# Tuesday, 27 June 2006
                 

Traveling To Canada

Canada continues to be an affordable, exciting vacation destination for many people and offers an array of exciting outdoor and urban travel opportunities.

For more information about exploring Canada see the government's Exploring Canada web page.

While planning your Canadian vacation, ensure that you purchase the appropriate travel medical insurance. Whether you are sky-diving or sight-seeing, travel coverage takes the worry out of your trip.

IMG's "SelectaPlan" offers coverage for extreme activities via the "Adventurous Travelers" Plan, and covers international travelers up to age 49 who plan on participating in extreme sports and activities during their stay in Canada. Coverage is available for Canadians, U.S. and non U.S. citizens. Individual and family travel medical insurance plans are also available, with up to two years of coverage. Rates are based on age, length of coverage and country of citizenship. Discounted travel rates are available, for those who intend to travel in groups of 5 or more.

Ontario Blue Cross and Manulife Financial's Visitor's Insurance both offer extensive coverage, and is available to visitors, foreign students, immigrants and also returning expatriates. Coverage can begin as soon as 72 hours following purchase, and medical coverage includes hospital, medical and transportation expenses, as well as subsistence allowance and other travel benefits.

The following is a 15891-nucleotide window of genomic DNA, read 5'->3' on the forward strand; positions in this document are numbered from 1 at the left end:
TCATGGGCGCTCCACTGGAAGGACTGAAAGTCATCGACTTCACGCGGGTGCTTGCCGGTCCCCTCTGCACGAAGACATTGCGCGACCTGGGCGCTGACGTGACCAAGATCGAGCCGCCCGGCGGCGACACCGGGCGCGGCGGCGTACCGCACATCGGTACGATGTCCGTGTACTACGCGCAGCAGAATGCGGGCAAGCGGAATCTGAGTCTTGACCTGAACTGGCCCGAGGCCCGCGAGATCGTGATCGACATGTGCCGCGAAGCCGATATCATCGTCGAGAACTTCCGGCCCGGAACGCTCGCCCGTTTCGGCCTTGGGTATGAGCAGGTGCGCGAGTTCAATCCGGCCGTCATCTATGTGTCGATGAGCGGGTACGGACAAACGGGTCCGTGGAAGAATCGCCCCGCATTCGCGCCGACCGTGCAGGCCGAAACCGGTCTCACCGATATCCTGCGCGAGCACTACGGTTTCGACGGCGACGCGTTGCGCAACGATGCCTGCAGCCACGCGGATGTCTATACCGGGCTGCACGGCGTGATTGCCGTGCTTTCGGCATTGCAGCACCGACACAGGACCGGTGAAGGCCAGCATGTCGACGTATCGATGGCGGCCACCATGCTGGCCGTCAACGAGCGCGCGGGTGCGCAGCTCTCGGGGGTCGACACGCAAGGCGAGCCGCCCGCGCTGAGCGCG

posted on Tuesday, 27 June 2006 20:19:31 (GMT Daylight Time, UTC+01:00)  #   
# Wednesday, 21 June 2006
                 

CONTROVERSY OVER BILL 102

How Ontarians will be Affected

It seems as though the Ontario government is quickly succumbing to pressure from large pharmaceutical companies. Bill 102, originally introduced in April 2006, was designed to help lower prescription costs for Ontario residents, but quickly outraged brand-name pharmaceutical companies.

One of the biggest issues in this controversy revolves around generic drug substitutions. As prescription drugs are one of the fastest growing elements in Canadian health-care spending, generic prescription drugs are a major threat to the profits of large pharmaceuticals. Currently, pharmacists are only required to substitute cheaper generic brands for drugs purchased under the provincial plan, or under workplace plans that demand such substitutions. Bill 102 theoretically would have allowed pharmacists to substitute generic drugs in all cases, unless specifically objected to by the prescribing physician. This would have meant significant savings to the consumer who is currently not covered under any health plan. Unfortunately, the government has since decided that "further studies must be done", leaving Ontarians to continue to pay top dollar for brand name prescriptions.

This decision leaves the Ontario consumer who does not have prescription coverage left with having no alternative but to pay the added costs of buying brand name drugs. For those who currently don’t have coverage, either individually or through their employer, purchasing health insurance may be a viable option. Such carriers as Manulife Financial, Ontario Blue Cross, Great West Life and Sun Life offer affordable coverage to ensure that Ontarians aren’t left struggling to cover rising prescription costs.
   

posted on Wednesday, 21 June 2006 18:11:40 (GMT Daylight Time, UTC+01:00)  #   
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